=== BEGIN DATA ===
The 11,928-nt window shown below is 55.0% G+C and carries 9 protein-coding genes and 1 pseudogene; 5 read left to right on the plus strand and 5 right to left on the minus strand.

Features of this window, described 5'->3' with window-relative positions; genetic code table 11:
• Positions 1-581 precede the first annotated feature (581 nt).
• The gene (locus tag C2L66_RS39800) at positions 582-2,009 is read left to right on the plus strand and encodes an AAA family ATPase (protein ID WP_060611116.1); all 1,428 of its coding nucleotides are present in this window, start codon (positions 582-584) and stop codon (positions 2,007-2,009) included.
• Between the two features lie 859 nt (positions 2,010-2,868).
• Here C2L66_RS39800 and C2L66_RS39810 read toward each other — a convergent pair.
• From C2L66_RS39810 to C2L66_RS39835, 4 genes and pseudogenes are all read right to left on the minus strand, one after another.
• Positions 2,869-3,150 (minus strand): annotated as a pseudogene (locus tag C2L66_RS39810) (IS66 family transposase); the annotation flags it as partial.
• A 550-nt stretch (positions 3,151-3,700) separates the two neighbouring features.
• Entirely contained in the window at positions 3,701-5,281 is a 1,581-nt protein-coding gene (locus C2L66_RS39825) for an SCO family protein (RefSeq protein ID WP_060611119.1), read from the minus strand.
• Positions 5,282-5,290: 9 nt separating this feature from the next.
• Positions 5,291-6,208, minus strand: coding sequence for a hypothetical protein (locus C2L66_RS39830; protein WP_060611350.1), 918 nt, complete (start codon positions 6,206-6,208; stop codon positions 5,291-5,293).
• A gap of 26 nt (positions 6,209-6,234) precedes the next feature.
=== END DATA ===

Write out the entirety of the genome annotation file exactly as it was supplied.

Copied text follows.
The 11,928-nt window shown below is 55.0% G+C and carries 9 protein-coding genes and 1 pseudogene; 5 read left to right on the plus strand and 5 right to left on the minus strand.

Features of this window, described 5'->3' with window-relative positions; genetic code table 11:
• Positions 1-581 precede the first annotated feature (581 nt).
• The gene (locus tag C2L66_RS39800) at positions 582-2,009 is read left to right on the plus strand and encodes an AAA family ATPase (protein ID WP_060611116.1); all 1,428 of its coding nucleotides are present in this window, start codon (positions 582-584) and stop codon (positions 2,007-2,009) included.
• Between the two features lie 859 nt (positions 2,010-2,868).
• Here C2L66_RS39800 and C2L66_RS39810 read toward each other — a convergent pair.
• From C2L66_RS39810 to C2L66_RS39835, 4 genes and pseudogenes are all read right to left on the minus strand, one after another.
• Positions 2,869-3,150 (minus strand): annotated as a pseudogene (locus tag C2L66_RS39810) (IS66 family transposase); the annotation flags it as partial.
• A 550-nt stretch (positions 3,151-3,700) separates the two neighbouring features.
• Entirely contained in the window at positions 3,701-5,281 is a 1,581-nt protein-coding gene (locus C2L66_RS39825) for an SCO family protein (RefSeq protein ID WP_060611119.1), read from the minus strand.
• Positions 5,282-5,290: 9 nt separating this feature from the next.
• Positions 5,291-6,208, minus strand: coding sequence for a hypothetical protein (locus C2L66_RS39830; protein WP_060611350.1), 918 nt, complete (start codon positions 6,206-6,208; stop codon positions 5,291-5,293).
• A gap of 26 nt (positions 6,209-6,234) precedes the next feature.